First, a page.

However, the story of human evolution goes back much further than that. Between six and seven million years ago, on the edges of African forests, a new kind of primate emerged. This primate walked on two legs, which made it different from its closest relative, chimpanzees.
By 4 million years ago, various species of Australopithicus (or "southern ape man") had appeared in Africa. Like humans, they walked on two legs, but their brains were much smaller than ours. Australopiths had long arms and short legs. They were around three feet tall. For millions of years they made simple stone tools which they used to hunt or scavenge for meat. However, they also ate a variety of plants.
About 2.5 million years ago, the first members of the Homo genus appeared, once again in Africa. One of these, Home erectus, left Africa 1.6 million years ago and spread across Asia. Later, other forms of Homo, such as the Neanderthals and Denisovans evolved. They also left Africa. The Neanderthals mostly settling in Europe and the Denisovans in East and South Asia. There is good evidence that Neanderthals and Denisovans sometimes met and had children together. They also made tools, controlled fire and possibly made jewellery and created art.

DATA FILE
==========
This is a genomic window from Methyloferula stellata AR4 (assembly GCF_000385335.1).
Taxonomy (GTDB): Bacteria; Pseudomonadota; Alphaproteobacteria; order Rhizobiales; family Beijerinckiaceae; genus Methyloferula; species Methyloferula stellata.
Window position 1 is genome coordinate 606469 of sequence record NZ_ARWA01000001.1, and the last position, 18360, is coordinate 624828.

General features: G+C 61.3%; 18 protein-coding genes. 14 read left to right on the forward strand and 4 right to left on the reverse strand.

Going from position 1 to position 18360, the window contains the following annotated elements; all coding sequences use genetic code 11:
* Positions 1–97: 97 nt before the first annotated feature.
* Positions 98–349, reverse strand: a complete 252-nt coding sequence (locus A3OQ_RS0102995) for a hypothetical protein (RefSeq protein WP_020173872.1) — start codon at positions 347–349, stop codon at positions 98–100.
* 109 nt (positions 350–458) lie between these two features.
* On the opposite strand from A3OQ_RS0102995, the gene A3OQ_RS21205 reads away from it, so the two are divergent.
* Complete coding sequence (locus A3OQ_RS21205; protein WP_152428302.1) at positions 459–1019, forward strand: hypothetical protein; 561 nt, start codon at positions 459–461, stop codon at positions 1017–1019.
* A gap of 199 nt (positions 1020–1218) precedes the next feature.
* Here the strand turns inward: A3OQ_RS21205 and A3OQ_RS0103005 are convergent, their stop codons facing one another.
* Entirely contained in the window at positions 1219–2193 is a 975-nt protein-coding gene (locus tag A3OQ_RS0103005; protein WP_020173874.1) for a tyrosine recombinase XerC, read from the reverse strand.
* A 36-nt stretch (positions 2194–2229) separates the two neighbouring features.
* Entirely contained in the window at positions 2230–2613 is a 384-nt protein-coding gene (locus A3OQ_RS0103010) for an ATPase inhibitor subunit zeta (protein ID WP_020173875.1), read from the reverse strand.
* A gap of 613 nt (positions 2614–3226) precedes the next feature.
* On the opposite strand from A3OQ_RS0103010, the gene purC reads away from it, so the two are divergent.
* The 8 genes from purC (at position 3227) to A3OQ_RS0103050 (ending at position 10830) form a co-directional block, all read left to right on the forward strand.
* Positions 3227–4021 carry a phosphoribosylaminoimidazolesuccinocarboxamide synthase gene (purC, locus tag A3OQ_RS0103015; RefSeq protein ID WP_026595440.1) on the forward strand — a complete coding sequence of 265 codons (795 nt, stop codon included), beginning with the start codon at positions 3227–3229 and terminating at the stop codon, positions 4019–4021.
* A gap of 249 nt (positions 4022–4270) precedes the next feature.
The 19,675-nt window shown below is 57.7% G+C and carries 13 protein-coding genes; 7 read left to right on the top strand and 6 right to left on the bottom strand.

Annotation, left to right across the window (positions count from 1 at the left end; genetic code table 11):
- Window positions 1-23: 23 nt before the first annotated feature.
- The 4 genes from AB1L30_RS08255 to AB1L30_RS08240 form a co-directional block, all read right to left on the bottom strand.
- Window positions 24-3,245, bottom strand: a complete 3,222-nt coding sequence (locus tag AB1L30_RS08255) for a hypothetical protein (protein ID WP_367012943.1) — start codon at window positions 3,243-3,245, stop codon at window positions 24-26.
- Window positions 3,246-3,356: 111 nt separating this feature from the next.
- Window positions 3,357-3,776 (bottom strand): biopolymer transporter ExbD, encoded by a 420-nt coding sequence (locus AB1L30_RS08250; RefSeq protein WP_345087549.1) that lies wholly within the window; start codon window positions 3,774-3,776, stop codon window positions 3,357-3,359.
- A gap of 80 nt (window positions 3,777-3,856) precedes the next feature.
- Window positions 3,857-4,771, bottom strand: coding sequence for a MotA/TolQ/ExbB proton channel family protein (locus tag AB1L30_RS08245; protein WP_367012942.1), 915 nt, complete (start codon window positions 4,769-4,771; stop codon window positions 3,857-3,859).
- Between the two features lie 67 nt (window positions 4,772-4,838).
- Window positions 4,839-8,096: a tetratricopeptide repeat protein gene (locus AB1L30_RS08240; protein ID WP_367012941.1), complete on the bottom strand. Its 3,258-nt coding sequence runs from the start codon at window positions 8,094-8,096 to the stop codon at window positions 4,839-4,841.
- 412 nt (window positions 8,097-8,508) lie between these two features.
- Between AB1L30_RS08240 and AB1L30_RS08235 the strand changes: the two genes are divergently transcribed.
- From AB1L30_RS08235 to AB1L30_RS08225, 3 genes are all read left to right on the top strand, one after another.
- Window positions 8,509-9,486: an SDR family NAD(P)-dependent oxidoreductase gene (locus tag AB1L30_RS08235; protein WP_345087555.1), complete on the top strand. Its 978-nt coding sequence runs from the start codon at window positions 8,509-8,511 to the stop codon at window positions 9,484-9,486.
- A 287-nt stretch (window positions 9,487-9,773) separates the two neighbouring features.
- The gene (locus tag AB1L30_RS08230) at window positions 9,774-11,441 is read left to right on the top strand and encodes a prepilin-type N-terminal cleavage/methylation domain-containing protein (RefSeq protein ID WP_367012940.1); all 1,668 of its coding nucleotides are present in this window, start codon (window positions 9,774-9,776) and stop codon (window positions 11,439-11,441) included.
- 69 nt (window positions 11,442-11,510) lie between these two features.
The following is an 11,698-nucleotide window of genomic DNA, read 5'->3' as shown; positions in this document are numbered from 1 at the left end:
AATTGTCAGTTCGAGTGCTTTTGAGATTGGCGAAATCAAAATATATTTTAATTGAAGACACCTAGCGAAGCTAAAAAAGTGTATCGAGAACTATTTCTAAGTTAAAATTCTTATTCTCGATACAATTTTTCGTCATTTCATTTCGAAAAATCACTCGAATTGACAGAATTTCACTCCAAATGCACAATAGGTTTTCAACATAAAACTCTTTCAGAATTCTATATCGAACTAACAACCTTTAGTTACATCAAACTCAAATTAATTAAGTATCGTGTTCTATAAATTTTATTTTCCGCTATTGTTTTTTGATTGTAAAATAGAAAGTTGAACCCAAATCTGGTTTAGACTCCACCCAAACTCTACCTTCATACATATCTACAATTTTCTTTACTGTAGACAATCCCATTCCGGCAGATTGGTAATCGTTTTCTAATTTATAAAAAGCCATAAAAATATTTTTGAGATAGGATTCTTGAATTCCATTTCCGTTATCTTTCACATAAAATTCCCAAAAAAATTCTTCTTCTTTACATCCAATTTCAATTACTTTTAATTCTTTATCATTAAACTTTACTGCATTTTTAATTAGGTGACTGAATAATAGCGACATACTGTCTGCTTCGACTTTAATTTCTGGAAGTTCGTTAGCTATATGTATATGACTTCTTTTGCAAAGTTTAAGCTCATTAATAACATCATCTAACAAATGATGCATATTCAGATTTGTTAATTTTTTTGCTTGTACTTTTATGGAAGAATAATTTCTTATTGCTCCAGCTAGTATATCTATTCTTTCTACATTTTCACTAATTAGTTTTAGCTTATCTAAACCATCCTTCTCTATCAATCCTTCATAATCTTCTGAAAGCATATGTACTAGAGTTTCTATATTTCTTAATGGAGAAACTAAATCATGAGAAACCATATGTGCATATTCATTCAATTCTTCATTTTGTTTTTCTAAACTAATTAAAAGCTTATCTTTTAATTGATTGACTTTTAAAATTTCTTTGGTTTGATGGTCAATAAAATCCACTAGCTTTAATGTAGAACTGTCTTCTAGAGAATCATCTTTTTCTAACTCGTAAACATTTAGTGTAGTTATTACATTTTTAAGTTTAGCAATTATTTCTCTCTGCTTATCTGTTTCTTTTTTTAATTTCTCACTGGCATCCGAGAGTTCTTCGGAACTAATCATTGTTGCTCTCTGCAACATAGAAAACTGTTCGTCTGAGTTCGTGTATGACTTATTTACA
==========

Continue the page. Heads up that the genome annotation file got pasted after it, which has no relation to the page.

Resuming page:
The first Homo sapiens, the modern humans, appeared in Africa about 250,000 years ago. It is unlikely that they evolved from Neanderthals, Denisovans or Homo erectus and their exact ancestry remains unknown. Some scientists think that the Homo sapiens were the first, and only, species to develop true language. If so, then this gave them a big advantage over the other groups.
When Homo sapiens left Africa, about 65,000 years ago, they met Neanderthals, Denisovans and possible Homo erectus and Home floriensis. Some Homo sapiens had children with Denisovans and Neanderthals and most people living in Europe, Asia, Australia and the Americas today have some Neanderthal or Denisovan DNA.